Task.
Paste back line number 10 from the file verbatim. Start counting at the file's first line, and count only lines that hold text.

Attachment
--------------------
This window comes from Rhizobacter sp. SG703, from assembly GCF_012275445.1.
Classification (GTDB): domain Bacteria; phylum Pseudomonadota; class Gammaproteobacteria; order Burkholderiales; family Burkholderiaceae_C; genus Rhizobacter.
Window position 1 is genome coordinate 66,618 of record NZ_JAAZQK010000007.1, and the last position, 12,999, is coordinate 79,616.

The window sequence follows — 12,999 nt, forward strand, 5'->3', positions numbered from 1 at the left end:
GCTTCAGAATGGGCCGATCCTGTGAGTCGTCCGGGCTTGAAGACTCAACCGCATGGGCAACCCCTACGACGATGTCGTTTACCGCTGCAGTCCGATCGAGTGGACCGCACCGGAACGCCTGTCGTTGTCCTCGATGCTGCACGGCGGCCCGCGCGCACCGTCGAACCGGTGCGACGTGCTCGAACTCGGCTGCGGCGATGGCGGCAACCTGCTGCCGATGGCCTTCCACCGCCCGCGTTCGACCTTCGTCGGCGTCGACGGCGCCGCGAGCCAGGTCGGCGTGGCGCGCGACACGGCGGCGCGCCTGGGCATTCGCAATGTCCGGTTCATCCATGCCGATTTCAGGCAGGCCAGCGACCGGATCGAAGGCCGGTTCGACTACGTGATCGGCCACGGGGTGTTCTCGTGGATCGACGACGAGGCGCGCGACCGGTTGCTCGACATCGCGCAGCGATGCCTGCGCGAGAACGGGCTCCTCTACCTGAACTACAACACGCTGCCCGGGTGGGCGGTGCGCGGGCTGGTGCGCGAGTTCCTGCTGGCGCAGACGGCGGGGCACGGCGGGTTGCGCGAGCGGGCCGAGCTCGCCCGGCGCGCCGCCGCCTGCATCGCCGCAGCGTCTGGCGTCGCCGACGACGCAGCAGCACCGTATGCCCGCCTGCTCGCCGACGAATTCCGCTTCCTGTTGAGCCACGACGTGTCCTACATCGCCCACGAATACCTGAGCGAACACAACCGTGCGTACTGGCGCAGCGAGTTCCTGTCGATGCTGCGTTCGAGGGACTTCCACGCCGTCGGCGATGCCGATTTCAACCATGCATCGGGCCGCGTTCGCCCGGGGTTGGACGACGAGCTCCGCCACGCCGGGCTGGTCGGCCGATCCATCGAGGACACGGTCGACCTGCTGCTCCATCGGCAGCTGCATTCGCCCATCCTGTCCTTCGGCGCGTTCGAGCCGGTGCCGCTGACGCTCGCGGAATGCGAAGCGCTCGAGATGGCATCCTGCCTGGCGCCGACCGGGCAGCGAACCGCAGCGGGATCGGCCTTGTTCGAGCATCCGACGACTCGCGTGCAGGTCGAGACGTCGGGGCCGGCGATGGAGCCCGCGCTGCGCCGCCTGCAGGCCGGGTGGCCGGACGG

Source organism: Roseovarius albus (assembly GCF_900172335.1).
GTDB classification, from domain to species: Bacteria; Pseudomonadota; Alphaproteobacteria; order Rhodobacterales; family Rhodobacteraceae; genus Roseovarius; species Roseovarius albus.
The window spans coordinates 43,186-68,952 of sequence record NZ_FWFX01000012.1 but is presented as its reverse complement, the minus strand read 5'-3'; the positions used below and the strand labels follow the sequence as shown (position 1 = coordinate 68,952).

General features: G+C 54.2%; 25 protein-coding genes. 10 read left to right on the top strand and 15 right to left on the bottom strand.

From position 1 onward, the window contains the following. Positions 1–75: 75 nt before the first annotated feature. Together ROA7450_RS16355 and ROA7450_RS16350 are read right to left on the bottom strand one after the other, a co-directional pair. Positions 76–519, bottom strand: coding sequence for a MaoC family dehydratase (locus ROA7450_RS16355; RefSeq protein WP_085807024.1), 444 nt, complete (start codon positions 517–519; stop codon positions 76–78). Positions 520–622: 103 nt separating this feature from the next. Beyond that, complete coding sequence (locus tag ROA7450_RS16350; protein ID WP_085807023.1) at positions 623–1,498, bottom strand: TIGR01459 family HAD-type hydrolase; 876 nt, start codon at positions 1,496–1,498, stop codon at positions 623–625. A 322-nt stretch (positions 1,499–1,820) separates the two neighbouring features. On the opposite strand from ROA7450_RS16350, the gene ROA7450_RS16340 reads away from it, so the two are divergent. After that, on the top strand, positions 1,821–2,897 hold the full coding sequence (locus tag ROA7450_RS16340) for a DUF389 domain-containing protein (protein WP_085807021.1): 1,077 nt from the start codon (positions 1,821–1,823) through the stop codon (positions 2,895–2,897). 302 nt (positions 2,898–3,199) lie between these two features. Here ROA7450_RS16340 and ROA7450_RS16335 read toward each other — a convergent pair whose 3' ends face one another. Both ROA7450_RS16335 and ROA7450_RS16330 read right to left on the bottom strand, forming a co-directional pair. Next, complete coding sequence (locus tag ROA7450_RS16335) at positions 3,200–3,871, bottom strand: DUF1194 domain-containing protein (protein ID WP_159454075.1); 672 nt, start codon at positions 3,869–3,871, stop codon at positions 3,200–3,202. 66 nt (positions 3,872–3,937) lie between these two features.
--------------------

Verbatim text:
From position 1 onward, the window contains the following. Positions 1–75: 75 nt before the first annotated feature. Together ROA7450_RS16355 and ROA7450_RS16350 are read right to left on the bottom strand one after the other, a co-directional pair. Positions 76–519, bottom strand: coding sequence for a MaoC family dehydratase (locus ROA7450_RS16355; RefSeq protein WP_085807024.1), 444 nt, complete (start codon positions 517–519; stop codon positions 76–78). Positions 520–622: 103 nt separating this feature from the next. Beyond that, complete coding sequence (locus tag ROA7450_RS16350; protein ID WP_085807023.1) at positions 623–1,498, bottom strand: TIGR01459 family HAD-type hydrolase; 876 nt, start codon at positions 1,496–1,498, stop codon at positions 623–625. A 322-nt stretch (positions 1,499–1,820) separates the two neighbouring features. On the opposite strand from ROA7450_RS16350, the gene ROA7450_RS16340 reads away from it, so the two are divergent. After that, on the top strand, positions 1,821–2,897 hold the full coding sequence (locus tag ROA7450_RS16340) for a DUF389 domain-containing protein (protein WP_085807021.1): 1,077 nt from the start codon (positions 1,821–1,823) through the stop codon (positions 2,895–2,897). 302 nt (positions 2,898–3,199) lie between these two features. Here ROA7450_RS16340 and ROA7450_RS16335 read toward each other — a convergent pair whose 3' ends face one another. Both ROA7450_RS16335 and ROA7450_RS16330 read right to left on the bottom strand, forming a co-directional pair. Next, complete coding sequence (locus tag ROA7450_RS16335) at positions 3,200–3,871, bottom strand: DUF1194 domain-containing protein (protein ID WP_159454075.1); 672 nt, start codon at positions 3,869–3,871, stop codon at positions 3,200–3,202. 66 nt (positions 3,872–3,937) lie between these two features.